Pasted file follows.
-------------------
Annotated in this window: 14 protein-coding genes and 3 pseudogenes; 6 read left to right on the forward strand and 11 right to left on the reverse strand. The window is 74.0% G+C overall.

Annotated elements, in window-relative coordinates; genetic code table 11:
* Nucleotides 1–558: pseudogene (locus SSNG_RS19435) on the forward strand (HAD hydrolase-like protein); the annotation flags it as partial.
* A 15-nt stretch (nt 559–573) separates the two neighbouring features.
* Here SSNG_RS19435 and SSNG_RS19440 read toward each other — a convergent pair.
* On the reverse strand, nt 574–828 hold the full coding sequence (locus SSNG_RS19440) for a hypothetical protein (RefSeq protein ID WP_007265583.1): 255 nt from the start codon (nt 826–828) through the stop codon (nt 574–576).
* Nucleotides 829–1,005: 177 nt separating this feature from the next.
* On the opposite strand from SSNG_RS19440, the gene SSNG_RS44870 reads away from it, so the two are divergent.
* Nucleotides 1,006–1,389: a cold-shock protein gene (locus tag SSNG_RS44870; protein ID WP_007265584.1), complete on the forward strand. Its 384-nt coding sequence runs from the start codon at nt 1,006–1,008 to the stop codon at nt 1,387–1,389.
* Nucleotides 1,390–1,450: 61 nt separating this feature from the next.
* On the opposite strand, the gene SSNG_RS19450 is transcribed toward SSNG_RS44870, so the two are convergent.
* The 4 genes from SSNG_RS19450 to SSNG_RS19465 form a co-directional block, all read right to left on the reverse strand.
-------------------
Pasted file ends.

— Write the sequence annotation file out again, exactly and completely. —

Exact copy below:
Annotated in this window: 14 protein-coding genes and 3 pseudogenes; 6 read left to right on the forward strand and 11 right to left on the reverse strand. The window is 74.0% G+C overall.

Annotated elements, in window-relative coordinates; genetic code table 11:
* Nucleotides 1–558: pseudogene (locus SSNG_RS19435) on the forward strand (HAD hydrolase-like protein); the annotation flags it as partial.
* A 15-nt stretch (nt 559–573) separates the two neighbouring features.
* Here SSNG_RS19435 and SSNG_RS19440 read toward each other — a convergent pair.
* On the reverse strand, nt 574–828 hold the full coding sequence (locus SSNG_RS19440) for a hypothetical protein (RefSeq protein ID WP_007265583.1): 255 nt from the start codon (nt 826–828) through the stop codon (nt 574–576).
* Nucleotides 829–1,005: 177 nt separating this feature from the next.
* On the opposite strand from SSNG_RS19440, the gene SSNG_RS44870 reads away from it, so the two are divergent.
* Nucleotides 1,006–1,389: a cold-shock protein gene (locus tag SSNG_RS44870; protein ID WP_007265584.1), complete on the forward strand. Its 384-nt coding sequence runs from the start codon at nt 1,006–1,008 to the stop codon at nt 1,387–1,389.
* Nucleotides 1,390–1,450: 61 nt separating this feature from the next.
* On the opposite strand, the gene SSNG_RS19450 is transcribed toward SSNG_RS44870, so the two are convergent.
* The 4 genes from SSNG_RS19450 to SSNG_RS19465 form a co-directional block, all read right to left on the reverse strand.